How to Enforce a Child Custody Order in North Carolina?

Board Certified Family Law Specialist Matt Arnold answers the question: “What can I do to gain custody of my child in North Carolina?”


When a court issues a child custody order, the parents must fulfill their parental obligations and comply with the order. Unfortunately, a parent may refuse to honor their custody obligations. When this happens, the other parent has a right to enforce the child custody order and hold the non-compliant parent accountable for their failure to abide by the rules.

child-custody-order-violation-Monroe-Charlotte-Mooresville-Family-Attorney-300x226If the other parent has violated a custody order in North Carolina, you might be wondering how you can enforce the order to force your ex-spouse to fulfill their obligations. Schedule a consultation with our family law attorneys at Arnold & Smith, PLLC, to help you enforce a child custody order in your case.


When Should I Enforce a Child Custody Order in North Carolina?

When a parent fails or refuses to comply with the child custody order, it is usually best to try to resolve your dispute without getting the court involved. However, it is not always possible to resolve disputes without enforcing a child custody order.

If your attorney has advised you to move forward with your petition for enforcement, enforcing the order may be the only viable option in your case.

Contrary to popular belief, a co-parent’s failure to fulfill their parental obligations is not the only reason to enforce a child custody order. Other reasons to enforce a child custody order include:

  • You suspect that your former spouse may kidnap or relocate with your child without your permission
  • The other parent leaves the state or country with the child
  • You fear that the co-parent may abuse or neglect your child


Enforcing a Child Custody Order in North Carolina

In order to enforce a child custody order in North Carolina, take the following three steps:

  • Contact a knowledgeable attorney to discuss your situation, understand your options, and protect your rights.
  • File an appropriate motion with the court to hold the co-parent in contempt for violating the child custody order.
  • Wait for the judge’s decision in your case. If the other parent is held in contempt of court for violating the order, they may face serious penalties.


What are the Penalties for Violating a Child Custody Order in North Carolina?

Fortunately, you can hold the co-parent accountable for their violation of the child custody order. This can be done through a motion asking the court to enforce the order. If the other parent fails or refuses to comply with a child custody order, they may face serious consequences.

Before punishing a non-compliant parent for violating the conditions of the child custody order, the judge will have to determine that the parent is in contempt of court.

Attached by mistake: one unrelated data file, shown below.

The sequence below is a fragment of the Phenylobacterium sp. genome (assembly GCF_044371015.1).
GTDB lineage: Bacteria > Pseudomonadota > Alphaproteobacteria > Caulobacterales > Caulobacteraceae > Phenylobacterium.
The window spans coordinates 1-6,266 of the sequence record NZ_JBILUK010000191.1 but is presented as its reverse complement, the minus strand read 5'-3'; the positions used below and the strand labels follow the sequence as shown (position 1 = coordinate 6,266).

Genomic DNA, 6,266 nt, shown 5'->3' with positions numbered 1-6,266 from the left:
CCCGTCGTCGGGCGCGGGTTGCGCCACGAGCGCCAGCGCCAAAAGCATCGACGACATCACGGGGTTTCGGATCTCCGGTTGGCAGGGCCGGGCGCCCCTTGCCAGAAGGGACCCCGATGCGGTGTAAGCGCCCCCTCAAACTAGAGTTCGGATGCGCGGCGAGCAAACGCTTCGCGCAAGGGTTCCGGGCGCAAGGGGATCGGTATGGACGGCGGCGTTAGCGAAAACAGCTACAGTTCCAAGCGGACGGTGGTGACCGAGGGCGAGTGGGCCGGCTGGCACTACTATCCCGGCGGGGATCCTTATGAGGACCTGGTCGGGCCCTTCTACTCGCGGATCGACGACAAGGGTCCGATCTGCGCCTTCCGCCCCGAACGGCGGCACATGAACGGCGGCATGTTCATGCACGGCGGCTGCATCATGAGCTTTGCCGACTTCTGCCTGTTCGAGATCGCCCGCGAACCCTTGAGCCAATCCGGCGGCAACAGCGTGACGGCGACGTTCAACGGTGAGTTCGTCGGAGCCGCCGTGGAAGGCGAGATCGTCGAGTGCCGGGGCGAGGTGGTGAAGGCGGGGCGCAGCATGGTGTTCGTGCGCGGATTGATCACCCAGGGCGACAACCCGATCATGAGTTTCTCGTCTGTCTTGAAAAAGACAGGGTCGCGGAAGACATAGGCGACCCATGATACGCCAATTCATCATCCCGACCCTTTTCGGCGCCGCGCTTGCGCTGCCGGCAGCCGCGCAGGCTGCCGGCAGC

To be held in contempt of court in North Carolina, there must be evidence that the parent willfully disregarded the court order. Penalties for violating a child custody order may include:

  • Fines
  • Jail sentence
  • Modification of the order
  • Compensatory visitation
  • Attorney’s fees associated with filing a motion to enforce the order

Contact our Charlotte child custody attorneys at Arnold & Smith, PLLC, to identify your best course of action when seeking to enforce a court order. Get a phone or video consultation by calling at (704) 370-2828 to speak with our detail-oriented and well-versed lawyers with offices in Charlotte, Lake Norman, and Monroe, please contact Arnold & Smith, PLLC today or find additional resources here.







The family law practice group at Arnold & Smith, PLLC includes two Board-Certified Family Law specialists and one Child Welfare Law specialist, as well as several attorneys with many years of family law experience that are committed to providing a powerful voice to individuals facing the often-tumultuous issues in this area of law. The range of issues our family law clients may be facing include pre- and post-nuptial agreements; separation agreements; post-separation support; child support (both temporary and permanent); absolute divorce; divorce from bed and board; military divorce; equitable distribution of assets; child custody (both temporary and permanent); retirement benefits and divorce; alimony and spousal support; adoption; and emancipation. Because this area of the law is usually emotionally charged and complicated, the family law attorneys at Arnold & Smith, PLLC act with the utmost dedication to ensure that each client understands his or her options, and then act to achieve the best result possible for that client’s particular situation.





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